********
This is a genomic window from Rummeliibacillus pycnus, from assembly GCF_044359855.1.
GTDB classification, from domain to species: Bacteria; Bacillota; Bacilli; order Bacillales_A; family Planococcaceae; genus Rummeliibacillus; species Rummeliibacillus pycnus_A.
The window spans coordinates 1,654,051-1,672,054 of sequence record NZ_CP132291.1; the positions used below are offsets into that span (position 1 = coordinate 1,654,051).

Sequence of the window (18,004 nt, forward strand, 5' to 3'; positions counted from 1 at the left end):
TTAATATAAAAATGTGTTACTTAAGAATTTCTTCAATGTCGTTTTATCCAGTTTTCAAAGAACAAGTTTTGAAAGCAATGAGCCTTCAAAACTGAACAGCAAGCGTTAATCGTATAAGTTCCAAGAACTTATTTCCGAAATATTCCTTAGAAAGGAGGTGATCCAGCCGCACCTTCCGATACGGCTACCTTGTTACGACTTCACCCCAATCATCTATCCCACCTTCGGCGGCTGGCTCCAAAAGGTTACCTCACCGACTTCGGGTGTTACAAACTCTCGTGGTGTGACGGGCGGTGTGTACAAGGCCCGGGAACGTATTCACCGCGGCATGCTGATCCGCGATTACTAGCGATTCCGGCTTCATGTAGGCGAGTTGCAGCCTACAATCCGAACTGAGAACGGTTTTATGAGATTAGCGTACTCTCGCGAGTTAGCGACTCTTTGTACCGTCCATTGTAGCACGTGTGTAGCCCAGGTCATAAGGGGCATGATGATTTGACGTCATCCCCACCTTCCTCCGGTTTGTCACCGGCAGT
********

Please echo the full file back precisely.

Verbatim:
This is a genomic window from Rummeliibacillus pycnus, from assembly GCF_044359855.1.
GTDB classification, from domain to species: Bacteria; Bacillota; Bacilli; order Bacillales_A; family Planococcaceae; genus Rummeliibacillus; species Rummeliibacillus pycnus_A.
The window spans coordinates 1,654,051-1,672,054 of sequence record NZ_CP132291.1; the positions used below are offsets into that span (position 1 = coordinate 1,654,051).

Sequence of the window (18,004 nt, forward strand, 5' to 3'; positions counted from 1 at the left end):
TTAATATAAAAATGTGTTACTTAAGAATTTCTTCAATGTCGTTTTATCCAGTTTTCAAAGAACAAGTTTTGAAAGCAATGAGCCTTCAAAACTGAACAGCAAGCGTTAATCGTATAAGTTCCAAGAACTTATTTCCGAAATATTCCTTAGAAAGGAGGTGATCCAGCCGCACCTTCCGATACGGCTACCTTGTTACGACTTCACCCCAATCATCTATCCCACCTTCGGCGGCTGGCTCCAAAAGGTTACCTCACCGACTTCGGGTGTTACAAACTCTCGTGGTGTGACGGGCGGTGTGTACAAGGCCCGGGAACGTATTCACCGCGGCATGCTGATCCGCGATTACTAGCGATTCCGGCTTCATGTAGGCGAGTTGCAGCCTACAATCCGAACTGAGAACGGTTTTATGAGATTAGCGTACTCTCGCGAGTTAGCGACTCTTTGTACCGTCCATTGTAGCACGTGTGTAGCCCAGGTCATAAGGGGCATGATGATTTGACGTCATCCCCACCTTCCTCCGGTTTGTCACCGGCAGT